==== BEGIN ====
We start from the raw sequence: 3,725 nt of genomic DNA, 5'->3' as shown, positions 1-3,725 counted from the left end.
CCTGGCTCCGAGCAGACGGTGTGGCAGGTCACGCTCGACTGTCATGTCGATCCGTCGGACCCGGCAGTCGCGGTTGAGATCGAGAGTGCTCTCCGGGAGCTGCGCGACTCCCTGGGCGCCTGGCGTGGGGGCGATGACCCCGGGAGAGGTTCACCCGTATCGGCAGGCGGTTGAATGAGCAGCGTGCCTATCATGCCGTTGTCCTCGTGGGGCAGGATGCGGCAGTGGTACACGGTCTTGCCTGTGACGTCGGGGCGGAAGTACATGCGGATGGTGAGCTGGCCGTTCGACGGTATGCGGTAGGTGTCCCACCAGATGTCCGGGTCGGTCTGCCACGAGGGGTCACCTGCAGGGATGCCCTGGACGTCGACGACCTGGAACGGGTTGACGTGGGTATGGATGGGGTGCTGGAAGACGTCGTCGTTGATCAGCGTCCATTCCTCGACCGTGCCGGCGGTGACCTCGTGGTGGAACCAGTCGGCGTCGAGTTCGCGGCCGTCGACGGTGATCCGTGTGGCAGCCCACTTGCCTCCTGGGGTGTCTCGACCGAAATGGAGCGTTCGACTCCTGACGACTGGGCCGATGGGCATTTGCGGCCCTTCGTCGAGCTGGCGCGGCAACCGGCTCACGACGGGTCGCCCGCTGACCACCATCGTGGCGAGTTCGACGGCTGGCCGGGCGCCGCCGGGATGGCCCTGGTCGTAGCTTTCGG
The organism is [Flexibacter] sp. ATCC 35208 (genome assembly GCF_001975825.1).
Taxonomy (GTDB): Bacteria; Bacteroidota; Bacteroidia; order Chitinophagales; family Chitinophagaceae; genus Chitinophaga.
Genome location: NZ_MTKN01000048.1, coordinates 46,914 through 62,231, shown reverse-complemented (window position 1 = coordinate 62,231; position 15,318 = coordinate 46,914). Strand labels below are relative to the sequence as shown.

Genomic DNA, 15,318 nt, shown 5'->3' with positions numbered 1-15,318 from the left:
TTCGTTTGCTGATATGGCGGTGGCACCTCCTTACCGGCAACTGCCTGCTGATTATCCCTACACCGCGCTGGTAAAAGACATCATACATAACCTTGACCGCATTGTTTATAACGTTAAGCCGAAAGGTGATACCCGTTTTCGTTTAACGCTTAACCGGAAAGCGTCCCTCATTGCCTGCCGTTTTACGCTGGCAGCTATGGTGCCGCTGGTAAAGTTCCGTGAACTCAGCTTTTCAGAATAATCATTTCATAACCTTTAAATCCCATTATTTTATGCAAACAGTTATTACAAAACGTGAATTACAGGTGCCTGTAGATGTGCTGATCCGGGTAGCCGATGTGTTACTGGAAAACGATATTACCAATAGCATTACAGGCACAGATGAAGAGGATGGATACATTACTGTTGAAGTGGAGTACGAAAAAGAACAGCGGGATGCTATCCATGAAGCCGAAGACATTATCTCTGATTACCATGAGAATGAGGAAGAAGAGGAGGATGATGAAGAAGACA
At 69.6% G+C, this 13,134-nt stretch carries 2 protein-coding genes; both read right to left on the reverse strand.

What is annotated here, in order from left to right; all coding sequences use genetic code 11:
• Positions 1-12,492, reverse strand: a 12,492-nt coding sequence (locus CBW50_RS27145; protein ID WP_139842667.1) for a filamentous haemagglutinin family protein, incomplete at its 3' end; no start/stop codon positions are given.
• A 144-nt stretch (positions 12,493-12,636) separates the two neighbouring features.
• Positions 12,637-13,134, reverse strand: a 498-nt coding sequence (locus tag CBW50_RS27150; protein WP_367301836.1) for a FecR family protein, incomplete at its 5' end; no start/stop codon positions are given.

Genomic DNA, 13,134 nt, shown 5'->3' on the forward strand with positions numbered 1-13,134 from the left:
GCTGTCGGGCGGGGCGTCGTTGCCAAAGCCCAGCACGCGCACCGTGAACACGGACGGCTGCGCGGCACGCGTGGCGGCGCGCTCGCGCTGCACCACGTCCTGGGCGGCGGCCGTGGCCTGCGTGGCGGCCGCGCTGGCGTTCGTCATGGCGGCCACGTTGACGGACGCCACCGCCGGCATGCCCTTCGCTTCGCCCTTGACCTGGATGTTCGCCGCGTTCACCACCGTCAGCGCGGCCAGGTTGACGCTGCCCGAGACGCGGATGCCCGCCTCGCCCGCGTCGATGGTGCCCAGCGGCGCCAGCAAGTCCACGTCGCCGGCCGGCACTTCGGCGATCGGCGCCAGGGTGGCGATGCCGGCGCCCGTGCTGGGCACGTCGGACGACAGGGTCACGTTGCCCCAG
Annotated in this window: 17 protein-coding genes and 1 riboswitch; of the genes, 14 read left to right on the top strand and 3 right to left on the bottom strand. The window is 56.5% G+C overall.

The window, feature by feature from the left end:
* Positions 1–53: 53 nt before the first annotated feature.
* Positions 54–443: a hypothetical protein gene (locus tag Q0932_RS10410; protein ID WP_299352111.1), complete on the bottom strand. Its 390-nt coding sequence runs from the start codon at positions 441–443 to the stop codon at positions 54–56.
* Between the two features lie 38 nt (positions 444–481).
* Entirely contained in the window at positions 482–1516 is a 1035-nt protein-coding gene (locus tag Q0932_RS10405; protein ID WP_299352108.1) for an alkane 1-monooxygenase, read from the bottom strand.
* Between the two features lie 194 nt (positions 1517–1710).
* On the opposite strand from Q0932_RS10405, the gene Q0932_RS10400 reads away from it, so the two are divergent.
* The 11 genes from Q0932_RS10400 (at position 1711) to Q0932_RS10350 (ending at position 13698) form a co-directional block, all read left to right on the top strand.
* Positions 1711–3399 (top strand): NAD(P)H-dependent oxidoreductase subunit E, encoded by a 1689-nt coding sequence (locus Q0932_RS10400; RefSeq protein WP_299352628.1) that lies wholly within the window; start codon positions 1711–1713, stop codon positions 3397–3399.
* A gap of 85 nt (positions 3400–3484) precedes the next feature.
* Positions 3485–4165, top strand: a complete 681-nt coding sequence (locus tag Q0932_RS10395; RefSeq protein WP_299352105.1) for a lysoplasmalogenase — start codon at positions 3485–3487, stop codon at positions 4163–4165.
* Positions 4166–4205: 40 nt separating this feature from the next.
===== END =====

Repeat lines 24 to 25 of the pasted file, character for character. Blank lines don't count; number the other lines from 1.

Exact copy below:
* Positions 1711–3399 (top strand): NAD(P)H-dependent oxidoreductase subunit E, encoded by a 1689-nt coding sequence (locus Q0932_RS10400; RefSeq protein WP_299352628.1) that lies wholly within the window; start codon positions 1711–1713, stop codon positions 3397–3399.
* A gap of 85 nt (positions 3400–3484) precedes the next feature.